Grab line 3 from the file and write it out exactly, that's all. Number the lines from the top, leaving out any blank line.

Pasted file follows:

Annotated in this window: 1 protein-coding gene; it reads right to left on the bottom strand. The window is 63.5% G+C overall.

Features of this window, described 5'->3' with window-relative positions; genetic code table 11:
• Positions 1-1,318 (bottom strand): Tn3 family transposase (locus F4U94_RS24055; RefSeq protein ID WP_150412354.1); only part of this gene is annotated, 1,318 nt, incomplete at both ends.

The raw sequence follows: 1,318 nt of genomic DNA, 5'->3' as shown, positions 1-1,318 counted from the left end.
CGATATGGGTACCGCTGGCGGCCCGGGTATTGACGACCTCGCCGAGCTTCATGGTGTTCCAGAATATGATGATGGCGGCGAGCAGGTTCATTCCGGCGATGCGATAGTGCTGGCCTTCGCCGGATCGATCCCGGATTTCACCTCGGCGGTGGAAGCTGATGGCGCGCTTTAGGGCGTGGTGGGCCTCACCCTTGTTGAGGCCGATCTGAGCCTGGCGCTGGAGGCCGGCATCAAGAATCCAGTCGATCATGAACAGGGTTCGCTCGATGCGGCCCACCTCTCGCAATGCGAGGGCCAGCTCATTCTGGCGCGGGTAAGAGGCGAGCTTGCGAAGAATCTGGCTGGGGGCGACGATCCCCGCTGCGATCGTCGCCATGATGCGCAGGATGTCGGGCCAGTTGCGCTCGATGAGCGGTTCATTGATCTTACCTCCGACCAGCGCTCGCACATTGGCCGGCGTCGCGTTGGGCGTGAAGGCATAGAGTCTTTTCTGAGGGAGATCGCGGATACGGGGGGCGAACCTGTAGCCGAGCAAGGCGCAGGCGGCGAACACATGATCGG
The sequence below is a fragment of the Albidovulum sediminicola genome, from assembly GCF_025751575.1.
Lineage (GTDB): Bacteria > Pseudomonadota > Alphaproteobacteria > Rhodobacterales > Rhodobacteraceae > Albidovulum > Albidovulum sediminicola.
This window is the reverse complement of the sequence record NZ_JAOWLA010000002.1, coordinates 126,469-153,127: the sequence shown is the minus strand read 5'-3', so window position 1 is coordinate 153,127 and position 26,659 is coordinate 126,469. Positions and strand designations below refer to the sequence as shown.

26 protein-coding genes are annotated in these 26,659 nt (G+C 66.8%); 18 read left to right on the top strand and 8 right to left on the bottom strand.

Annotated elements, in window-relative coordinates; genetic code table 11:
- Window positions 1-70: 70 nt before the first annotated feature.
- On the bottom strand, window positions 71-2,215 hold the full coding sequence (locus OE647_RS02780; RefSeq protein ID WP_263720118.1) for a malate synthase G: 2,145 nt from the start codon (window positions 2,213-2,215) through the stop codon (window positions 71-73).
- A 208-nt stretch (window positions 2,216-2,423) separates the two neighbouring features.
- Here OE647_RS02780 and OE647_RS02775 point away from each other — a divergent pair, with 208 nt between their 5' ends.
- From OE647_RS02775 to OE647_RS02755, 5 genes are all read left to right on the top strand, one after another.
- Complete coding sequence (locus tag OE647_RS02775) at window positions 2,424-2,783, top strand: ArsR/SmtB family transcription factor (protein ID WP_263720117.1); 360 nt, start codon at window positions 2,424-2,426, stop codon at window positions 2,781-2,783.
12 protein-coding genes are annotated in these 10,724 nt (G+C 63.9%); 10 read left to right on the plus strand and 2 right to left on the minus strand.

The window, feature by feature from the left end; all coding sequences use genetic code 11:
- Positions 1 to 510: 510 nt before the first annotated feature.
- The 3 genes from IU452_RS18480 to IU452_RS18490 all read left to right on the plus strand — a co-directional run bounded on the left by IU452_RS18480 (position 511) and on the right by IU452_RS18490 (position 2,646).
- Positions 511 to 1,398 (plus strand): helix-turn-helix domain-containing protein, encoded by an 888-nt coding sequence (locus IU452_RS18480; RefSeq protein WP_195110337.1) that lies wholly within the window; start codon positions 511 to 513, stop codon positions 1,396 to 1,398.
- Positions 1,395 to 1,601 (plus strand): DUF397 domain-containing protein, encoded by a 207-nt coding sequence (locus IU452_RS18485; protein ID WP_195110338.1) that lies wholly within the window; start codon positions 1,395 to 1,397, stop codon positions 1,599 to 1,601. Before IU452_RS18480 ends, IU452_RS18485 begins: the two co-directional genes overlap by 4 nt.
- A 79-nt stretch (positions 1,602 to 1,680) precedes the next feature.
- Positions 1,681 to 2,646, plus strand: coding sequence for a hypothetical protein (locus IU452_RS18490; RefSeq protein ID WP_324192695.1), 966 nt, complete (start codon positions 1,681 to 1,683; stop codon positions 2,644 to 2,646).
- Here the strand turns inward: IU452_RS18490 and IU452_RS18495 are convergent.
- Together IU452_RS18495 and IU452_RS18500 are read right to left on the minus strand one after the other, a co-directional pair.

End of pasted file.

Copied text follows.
• Positions 1-1,318 (bottom strand): Tn3 family transposase (locus F4U94_RS24055; RefSeq protein ID WP_150412354.1); only part of this gene is annotated, 1,318 nt, incomplete at both ends.